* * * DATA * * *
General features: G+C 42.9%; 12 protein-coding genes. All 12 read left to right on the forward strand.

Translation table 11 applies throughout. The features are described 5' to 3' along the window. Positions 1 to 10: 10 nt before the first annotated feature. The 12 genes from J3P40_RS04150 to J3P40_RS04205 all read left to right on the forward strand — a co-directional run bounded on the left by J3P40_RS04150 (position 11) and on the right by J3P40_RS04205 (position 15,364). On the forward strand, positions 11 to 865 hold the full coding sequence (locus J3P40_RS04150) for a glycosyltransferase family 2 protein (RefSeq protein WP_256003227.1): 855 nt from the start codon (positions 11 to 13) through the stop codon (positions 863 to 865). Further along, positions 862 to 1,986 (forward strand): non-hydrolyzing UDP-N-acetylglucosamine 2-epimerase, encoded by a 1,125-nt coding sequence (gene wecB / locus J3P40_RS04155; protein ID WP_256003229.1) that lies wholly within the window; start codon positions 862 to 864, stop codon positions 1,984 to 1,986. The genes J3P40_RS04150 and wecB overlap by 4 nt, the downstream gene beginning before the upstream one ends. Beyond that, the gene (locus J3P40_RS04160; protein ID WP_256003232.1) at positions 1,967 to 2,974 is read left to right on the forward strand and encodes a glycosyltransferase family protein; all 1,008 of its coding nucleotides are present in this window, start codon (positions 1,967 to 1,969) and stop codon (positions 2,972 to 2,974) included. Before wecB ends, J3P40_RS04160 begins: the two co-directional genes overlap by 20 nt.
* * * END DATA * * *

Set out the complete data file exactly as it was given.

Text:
General features: G+C 42.9%; 12 protein-coding genes. All 12 read left to right on the forward strand.

Translation table 11 applies throughout. The features are described 5' to 3' along the window. Positions 1 to 10: 10 nt before the first annotated feature. The 12 genes from J3P40_RS04150 to J3P40_RS04205 all read left to right on the forward strand — a co-directional run bounded on the left by J3P40_RS04150 (position 11) and on the right by J3P40_RS04205 (position 15,364). On the forward strand, positions 11 to 865 hold the full coding sequence (locus J3P40_RS04150) for a glycosyltransferase family 2 protein (RefSeq protein WP_256003227.1): 855 nt from the start codon (positions 11 to 13) through the stop codon (positions 863 to 865). Further along, positions 862 to 1,986 (forward strand): non-hydrolyzing UDP-N-acetylglucosamine 2-epimerase, encoded by a 1,125-nt coding sequence (gene wecB / locus J3P40_RS04155; protein ID WP_256003229.1) that lies wholly within the window; start codon positions 862 to 864, stop codon positions 1,984 to 1,986. The genes J3P40_RS04150 and wecB overlap by 4 nt, the downstream gene beginning before the upstream one ends. Beyond that, the gene (locus J3P40_RS04160; protein ID WP_256003232.1) at positions 1,967 to 2,974 is read left to right on the forward strand and encodes a glycosyltransferase family protein; all 1,008 of its coding nucleotides are present in this window, start codon (positions 1,967 to 1,969) and stop codon (positions 2,972 to 2,974) included. Before wecB ends, J3P40_RS04160 begins: the two co-directional genes overlap by 20 nt.